There are many more dramatic signs, such as the ice melting in the Arctic and the drying up of Lake Chad, but still people continue to exploit the earth, “our common home” (Pope Francis), seemingly regardless that they are destroying it.
‘Ephphata!’ Mark gives us the actual word of Jesus to the deaf and dumb man – ‘be opened’ – but he immediately orders the man to tell no one about it. We know that, for Jesus, his cures were not just to heal; they were signs with a meaning beyond the physical act of healing. He knew people would stop at the cure and not look beyond. So the solution was not to tell anyone until later when, as Mark sees it, after the passion they would understand.
Being open to the truth can require a kind of death; a death to my own prejudice.. I have to struggle to accept what I don’t want to hear but what I now know is true. This is not easy. We develop our ideas and can become set in them, comfortable in them. We can be simply not open to other opinions. This was the tragedy of Rhodesia and it became the tragedy of Zimbabwe. Even today people are simply not open to ways of thinking that are contrary to their own.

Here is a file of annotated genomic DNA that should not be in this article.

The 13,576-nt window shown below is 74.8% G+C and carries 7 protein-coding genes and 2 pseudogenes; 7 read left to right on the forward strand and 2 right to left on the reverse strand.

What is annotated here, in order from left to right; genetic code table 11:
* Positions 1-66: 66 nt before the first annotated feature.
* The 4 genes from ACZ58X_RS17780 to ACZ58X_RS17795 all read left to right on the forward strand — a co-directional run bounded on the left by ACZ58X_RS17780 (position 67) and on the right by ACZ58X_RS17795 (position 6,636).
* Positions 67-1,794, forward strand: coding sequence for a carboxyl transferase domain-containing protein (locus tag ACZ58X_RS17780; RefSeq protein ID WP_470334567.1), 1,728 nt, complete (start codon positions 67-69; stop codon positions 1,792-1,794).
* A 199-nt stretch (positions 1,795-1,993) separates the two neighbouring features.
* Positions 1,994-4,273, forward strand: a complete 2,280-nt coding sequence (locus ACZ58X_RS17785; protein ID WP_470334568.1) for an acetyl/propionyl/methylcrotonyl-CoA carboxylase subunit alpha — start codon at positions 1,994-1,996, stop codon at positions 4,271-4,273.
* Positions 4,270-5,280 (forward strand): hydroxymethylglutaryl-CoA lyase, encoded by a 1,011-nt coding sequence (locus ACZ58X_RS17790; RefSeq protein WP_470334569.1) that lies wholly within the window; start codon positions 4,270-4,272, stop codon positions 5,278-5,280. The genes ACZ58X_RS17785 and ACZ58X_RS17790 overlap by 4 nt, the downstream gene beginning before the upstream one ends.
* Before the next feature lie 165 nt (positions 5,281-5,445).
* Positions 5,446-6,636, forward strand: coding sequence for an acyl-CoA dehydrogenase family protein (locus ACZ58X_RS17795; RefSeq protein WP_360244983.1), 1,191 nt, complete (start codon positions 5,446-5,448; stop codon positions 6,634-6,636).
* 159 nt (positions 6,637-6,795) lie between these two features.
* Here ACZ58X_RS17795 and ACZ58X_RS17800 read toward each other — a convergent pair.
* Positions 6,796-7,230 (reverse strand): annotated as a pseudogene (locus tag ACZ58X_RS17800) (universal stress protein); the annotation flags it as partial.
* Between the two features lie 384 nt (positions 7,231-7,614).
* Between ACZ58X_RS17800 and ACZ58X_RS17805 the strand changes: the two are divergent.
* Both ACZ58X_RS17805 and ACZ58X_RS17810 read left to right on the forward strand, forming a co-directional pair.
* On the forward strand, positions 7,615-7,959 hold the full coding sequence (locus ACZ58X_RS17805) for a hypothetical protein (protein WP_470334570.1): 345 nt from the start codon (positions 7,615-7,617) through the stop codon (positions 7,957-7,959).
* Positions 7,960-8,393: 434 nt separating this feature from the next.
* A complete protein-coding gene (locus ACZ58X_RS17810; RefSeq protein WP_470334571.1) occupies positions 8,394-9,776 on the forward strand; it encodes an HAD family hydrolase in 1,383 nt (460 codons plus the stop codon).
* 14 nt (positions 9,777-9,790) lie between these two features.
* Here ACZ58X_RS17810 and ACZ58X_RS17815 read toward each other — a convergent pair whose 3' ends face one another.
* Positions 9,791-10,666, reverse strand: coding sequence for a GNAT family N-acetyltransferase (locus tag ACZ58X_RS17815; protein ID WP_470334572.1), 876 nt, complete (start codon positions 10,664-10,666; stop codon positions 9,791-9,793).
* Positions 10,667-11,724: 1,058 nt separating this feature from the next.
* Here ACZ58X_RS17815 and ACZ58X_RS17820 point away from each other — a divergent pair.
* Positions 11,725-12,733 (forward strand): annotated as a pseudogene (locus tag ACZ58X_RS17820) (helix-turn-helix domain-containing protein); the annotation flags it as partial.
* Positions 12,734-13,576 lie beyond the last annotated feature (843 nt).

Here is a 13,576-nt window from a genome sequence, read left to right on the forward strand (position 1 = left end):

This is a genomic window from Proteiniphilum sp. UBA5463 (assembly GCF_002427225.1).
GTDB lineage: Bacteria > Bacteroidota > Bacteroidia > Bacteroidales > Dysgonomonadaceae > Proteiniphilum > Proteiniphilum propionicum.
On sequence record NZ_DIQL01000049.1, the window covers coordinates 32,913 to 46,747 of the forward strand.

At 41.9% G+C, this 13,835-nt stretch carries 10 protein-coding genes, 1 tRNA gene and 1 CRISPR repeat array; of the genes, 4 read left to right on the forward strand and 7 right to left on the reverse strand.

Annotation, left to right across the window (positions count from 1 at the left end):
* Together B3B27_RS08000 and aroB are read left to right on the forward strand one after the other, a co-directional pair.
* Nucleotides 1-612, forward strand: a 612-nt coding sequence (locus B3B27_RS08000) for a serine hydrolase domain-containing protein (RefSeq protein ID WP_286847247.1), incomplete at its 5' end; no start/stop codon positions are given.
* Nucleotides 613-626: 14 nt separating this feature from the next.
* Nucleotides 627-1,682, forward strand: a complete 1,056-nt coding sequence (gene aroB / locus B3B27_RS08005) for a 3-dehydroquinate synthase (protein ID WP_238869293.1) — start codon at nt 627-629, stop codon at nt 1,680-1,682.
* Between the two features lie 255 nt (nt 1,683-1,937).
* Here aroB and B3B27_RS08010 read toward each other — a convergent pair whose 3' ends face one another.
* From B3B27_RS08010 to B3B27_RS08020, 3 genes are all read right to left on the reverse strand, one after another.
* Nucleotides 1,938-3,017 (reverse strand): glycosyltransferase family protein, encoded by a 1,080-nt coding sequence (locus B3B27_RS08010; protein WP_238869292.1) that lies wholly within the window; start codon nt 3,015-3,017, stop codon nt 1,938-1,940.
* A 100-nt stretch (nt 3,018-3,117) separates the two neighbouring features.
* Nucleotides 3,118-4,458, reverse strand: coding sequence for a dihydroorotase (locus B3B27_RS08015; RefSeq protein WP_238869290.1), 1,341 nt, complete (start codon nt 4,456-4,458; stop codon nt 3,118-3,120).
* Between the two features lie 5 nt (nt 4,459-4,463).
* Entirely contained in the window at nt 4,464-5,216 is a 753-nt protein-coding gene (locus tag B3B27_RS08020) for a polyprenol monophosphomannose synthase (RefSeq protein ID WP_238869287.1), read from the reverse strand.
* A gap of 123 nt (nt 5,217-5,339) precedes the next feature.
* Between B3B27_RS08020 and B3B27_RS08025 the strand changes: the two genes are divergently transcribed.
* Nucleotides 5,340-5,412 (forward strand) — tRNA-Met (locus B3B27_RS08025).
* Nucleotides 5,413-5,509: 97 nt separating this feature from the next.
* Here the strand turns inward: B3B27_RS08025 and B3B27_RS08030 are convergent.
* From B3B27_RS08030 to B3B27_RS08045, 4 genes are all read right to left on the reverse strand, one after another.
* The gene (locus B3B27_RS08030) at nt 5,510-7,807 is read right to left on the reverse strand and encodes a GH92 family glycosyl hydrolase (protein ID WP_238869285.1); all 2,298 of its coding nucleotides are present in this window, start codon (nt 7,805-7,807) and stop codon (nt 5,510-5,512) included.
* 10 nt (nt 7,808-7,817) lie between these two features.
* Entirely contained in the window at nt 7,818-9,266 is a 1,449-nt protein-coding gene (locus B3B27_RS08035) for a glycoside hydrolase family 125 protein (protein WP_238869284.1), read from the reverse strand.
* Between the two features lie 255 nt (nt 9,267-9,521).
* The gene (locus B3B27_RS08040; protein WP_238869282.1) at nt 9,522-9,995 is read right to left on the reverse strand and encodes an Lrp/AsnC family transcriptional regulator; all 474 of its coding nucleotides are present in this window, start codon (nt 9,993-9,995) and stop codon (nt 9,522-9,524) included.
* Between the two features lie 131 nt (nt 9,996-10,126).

So Jesus is saying to the formerly deaf and dumb man: “Don’t go round crowing that you have had your ears opened and your tongue loosened. That is not going to help anyone. This is simply a sign that I have come to help people open their ears and witness to the truth with their words and lives.” This is no simple matter: to change my way of thinking, to ‘convert’, takes a lot of courage and a lot of dying to self.
But Isaiah tell us it will happen and we will rejoice: “Then the ears of the deaf will be unsealed and the tongue of the dumb sing for joy, for water will gush in the dsesrt and steams in the wastelend.” We always need this perspective. The challenge is there but so is the joy for we will succeed. This is the promise of the Messiah.
9 September 2018 Sunday 23 B
Isaiah 35:4-7 James 2:1-6 Mark 7:31-37Post published in: Faith